1. (I suppose this would be covered by one of those tropes…)
    There was a story , probably apocryphal, of Gerber baby food having trouble in a new market, where packaging always showed pictures of the contents.

  2. A small business in the food-providing trade local to me (and I am sure the same is true all over the place) has a van with the innocent-sounding-till-you-think-too-deeply legend “Family Butcher” painted on the side, which I always like to see.

    Here’s an example from a van in 1960s/70s BBC TV show Dad’s Army, where Jack Jones is the town butcher and also corporal in the local Home Guard unit. Dad’s Army is still repeated every Saturday evening on BBC2 round here & gets decent audiences despite being so ancient with an already pretty elderly cast even when it started in 1968 – some of the regular cast members had served in the First World War and would be over 120 years old if they were still around.


  3. Thanks, Kilby. I didn’t remember with any certainty. Sometimes these get a grip because you sort of like the idea of them being true, maybe if they “show” something like powerful institutions getting a comeuppance. I accepted “Chevy Nova = no va = doesn’t go = no Latin American sales” for a very long time.

  4. Unfortunately, the flip side of that is the stories sort of rely on “Ha Ha, them furriners sure is dum”.

  5. You’re right about that unfortunate aspect, Brian.

    Probably there are people who would also object to the pleasure some of us (like me) perhaps unfairly take in the “Man, those big corporations can be really dumb!”. And yet another contingent to note that amusement at corporations being dumb is just a distraction from noting how they can be evil!

  6. Nobody ever seems to think dog food is made from dogs, even though there is always a picture of a dog on the label.

  7. @ Mitch4 – I fell for the “Chevy ¡No va!” fable too, probably more because of the “stupid corporate executives” component than any aspersions against the intelligence of Spanish-speaking customers.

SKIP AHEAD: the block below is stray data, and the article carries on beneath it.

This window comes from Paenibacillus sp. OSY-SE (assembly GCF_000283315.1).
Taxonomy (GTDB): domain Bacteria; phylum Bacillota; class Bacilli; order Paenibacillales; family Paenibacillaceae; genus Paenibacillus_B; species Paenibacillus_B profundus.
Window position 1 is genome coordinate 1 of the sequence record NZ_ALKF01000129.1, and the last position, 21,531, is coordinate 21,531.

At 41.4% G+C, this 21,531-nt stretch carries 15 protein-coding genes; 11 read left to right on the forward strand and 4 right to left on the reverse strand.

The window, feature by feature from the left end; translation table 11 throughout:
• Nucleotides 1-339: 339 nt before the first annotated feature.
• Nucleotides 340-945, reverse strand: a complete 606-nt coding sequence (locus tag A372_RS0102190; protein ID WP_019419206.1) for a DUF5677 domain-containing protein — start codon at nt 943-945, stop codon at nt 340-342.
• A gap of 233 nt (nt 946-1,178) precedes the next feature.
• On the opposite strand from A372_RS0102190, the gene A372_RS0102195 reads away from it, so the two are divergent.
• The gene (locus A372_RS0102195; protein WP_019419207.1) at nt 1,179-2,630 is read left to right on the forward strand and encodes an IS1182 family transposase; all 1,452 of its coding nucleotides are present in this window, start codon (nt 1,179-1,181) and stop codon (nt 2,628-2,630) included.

P.S. I remember a similar language collision when I read “Lord of the Rings” in German. One of Tolkien’s historical side characters was named “Elendil”, which Aragorn uses as a battle cry on a number of occasions. It just so happens that the German word “elend” means “misery”, and I wondered why the German translators hadn’t tried to remove the unfortunate connection. Even though some German friends have reassured me that the name doesn’t leave that impression on them, I still find it a curious coincidence.

  8. I think a couple months ago I made a very long winded comment about whether names can/should be “translated” or maybe augmented in some way in a translated work — and as an example mentioned the character “Confort” in the two of the 10 book Beck series of policiers. His name is kept as-is in one of the two books, but in the other (from a different translator) it becomes “Allwright”.

  9. In the Asterix series, almost all the names are puns; in the translations, of which I read the German and the English, Asterix and Obelix are sacrosanct, but the rest of the characters are up for grabs, which makes it very confusing to refer to them, you have to remember what language you’re speaking, and what language the person you’re talking to most likely read them in, and sometimes I might not even know what the original name is in French. The dog is Idefix in French and German, but Dogmatix in English (which is clever, I agree, but I think would have been better served just keeping his name as in the original); the chief is Majestix is German, but something else in English (Vitalstatistix — that’s just bad), which always confuses me at first, because I think Majestix is good; the bard is Cacofonix in English, which I think is good, but something else I fail to recognize at first in German (Troubadix). The druid is Miraculix in German, but the rather crude Getafix in English. And as you can see, I don’t really know what they are in French… And I do think this is problematic (that the names are all over the place in different languages, not that I don’t know the French, though that too is actually problematic…)

  10. @ larK – In French, the bard is Assurancetourix, and the chief is Abraracourcix (which I was almost able to spell correctly without the help of a fascinating List of “meaningful” names). I’ve never bothered with the English names, because I can’t tolerate the translations (the German versions are much better).
    P.S. R.I.P. Albert Uderzo, who just died this year. At least he lived long enough to see the results of selling his production rights to the publisher. Uderzo’s writing was tolerable, although never as good as Goscinny’s, but at least he preserved the quality of the artwork as long as he was responsible for the ink work. The zombie albums that have appeared since then are just not worth reading.

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